Who came up with unstructured jackets?

Discussion in 'Classic Menswear' started by VRaivio, Nov 7, 2012.

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  1. VRaivio

    VRaivio Senior member

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    My search on SF didn't come up with a detailed answer. I've read elsewhere that Ralph Lauren came up with unstructured (as in no shoulder padding or chest canvas) tailored jackets, another source mentioned Naples' very own Attolini. Italy seems most likely, given their climate, but someone must know a source or two.
     
  2. Ivar

    Ivar Senior member

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    Armani is often credited with this.

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    Last edited: Nov 7, 2012
  3. Nicola

    Nicola Senior member

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    My guess is you're starting backwards.

    Who started adding structure to jackets? I doubt the removal came first
     
  4. VRaivio

    VRaivio Senior member

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    My bad, should have been clearer. What I meant to ask: who came up with the idea of removing canvas and padding after so many years of them being the norm?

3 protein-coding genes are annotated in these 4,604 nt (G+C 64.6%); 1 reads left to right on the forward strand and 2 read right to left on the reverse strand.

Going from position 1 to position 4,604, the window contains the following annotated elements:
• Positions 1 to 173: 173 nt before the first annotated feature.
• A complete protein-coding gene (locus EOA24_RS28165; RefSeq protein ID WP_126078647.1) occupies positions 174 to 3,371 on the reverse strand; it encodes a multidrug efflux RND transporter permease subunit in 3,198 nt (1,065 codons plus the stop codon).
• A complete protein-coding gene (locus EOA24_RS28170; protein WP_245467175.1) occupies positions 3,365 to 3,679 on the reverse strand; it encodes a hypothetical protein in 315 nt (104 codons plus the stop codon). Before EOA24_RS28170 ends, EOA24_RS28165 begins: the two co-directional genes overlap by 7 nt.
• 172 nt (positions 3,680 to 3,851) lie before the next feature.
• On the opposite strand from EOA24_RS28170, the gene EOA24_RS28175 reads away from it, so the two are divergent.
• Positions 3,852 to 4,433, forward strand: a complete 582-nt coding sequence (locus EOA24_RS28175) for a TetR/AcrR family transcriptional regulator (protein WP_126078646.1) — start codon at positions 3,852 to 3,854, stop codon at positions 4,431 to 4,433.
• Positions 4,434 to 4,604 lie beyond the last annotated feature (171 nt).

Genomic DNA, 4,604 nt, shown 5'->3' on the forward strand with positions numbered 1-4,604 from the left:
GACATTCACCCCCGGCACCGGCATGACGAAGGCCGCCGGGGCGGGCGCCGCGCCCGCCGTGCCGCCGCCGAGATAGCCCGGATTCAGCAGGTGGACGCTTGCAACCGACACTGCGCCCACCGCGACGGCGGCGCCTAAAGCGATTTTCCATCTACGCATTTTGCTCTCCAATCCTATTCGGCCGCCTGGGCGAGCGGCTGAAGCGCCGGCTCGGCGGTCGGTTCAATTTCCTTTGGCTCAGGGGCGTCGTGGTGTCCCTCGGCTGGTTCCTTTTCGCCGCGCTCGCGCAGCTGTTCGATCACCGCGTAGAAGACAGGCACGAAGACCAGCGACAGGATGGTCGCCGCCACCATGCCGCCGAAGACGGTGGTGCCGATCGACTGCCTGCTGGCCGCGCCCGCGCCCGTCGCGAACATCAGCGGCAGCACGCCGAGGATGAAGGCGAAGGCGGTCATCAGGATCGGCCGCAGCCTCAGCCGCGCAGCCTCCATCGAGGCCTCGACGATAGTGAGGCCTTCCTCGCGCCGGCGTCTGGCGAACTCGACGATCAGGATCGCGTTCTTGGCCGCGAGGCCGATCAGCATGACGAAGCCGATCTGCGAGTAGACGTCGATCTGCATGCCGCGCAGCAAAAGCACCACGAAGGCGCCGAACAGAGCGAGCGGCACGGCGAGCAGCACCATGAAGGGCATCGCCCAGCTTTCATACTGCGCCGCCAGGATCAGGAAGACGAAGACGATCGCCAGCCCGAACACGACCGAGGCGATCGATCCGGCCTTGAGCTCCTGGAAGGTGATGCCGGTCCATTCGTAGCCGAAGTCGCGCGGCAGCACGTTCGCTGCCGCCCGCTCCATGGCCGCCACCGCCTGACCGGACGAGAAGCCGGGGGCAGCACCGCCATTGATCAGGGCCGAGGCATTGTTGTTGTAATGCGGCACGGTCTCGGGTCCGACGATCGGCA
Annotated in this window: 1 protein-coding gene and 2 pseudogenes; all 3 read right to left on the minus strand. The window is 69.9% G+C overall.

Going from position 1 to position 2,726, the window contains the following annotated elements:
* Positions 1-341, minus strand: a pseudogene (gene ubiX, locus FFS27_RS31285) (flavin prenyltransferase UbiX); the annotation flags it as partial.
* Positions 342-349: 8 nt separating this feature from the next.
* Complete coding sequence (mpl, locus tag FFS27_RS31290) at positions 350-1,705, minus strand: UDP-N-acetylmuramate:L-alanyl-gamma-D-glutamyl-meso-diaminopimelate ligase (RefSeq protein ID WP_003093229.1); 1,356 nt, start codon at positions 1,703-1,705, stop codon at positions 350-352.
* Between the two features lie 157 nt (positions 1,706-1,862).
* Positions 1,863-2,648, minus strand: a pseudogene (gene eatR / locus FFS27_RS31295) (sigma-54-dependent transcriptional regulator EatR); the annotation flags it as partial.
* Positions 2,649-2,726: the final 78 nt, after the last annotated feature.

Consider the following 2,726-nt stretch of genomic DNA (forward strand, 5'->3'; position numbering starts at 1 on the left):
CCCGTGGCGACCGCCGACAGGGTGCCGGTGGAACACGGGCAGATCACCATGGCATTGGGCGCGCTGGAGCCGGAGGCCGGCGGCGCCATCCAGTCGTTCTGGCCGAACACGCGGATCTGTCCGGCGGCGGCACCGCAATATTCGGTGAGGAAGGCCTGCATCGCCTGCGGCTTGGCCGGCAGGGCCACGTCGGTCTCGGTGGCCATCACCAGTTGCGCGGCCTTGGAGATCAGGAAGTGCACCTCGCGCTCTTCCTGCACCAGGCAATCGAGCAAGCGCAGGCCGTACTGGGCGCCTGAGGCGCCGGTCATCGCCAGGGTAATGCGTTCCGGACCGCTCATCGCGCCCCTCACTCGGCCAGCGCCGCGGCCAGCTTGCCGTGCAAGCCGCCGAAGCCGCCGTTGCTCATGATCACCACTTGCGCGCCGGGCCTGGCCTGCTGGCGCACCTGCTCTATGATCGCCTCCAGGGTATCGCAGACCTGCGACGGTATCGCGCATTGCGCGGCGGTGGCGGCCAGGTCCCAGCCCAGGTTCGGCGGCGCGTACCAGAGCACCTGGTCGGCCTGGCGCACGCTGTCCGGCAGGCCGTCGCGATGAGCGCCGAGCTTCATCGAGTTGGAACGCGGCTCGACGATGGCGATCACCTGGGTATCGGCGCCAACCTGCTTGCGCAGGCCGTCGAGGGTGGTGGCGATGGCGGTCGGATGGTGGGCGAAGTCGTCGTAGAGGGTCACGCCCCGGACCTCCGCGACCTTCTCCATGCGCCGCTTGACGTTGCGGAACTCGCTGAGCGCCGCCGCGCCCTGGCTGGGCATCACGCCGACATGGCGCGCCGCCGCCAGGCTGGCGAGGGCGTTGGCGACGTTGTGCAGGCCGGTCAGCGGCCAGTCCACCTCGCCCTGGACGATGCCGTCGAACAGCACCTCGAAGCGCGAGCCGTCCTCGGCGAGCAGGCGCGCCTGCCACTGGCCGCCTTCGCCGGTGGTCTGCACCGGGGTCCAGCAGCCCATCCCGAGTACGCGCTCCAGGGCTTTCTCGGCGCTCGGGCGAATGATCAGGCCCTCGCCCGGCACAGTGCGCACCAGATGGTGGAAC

Last edited: Nov 8, 2012
  5. VinnyMac

    VinnyMac Senior member

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    Bingo.
     
  6. jefferyd

    jefferyd Senior member Dubiously Honored

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    While pretty much everybody was looking to copy what was being done on Savile Row at the turn of the 20th century, the Italians copied certain elements from the British and kept others from their own tradition. Domenico Caraceni of Rome wrote a treatise on his "new style" of soft tailoring in 1933, and is thought by many to be the father of Italian tailoring. Rubinacci hired Vincenzo Attolini (who was working for Caraceni) in the 1930s, who then "invented" the soft Neapolitan-style jacket, though he was clearly inspired and influenced by Caraceni's work.
     
  7. jefferyd

    jefferyd Senior member Dubiously Honored

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    Men's dress prior to the lounge suit was far more structured by comparison- the suit as we know it is the deconstructed and looser version of what men had been wearing previously.
     
  8. VRaivio

    VRaivio Senior member

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    Many thanks, jefferyd! Caraceni must have been influenced by someone, this chain may lead backwards yet more.
     

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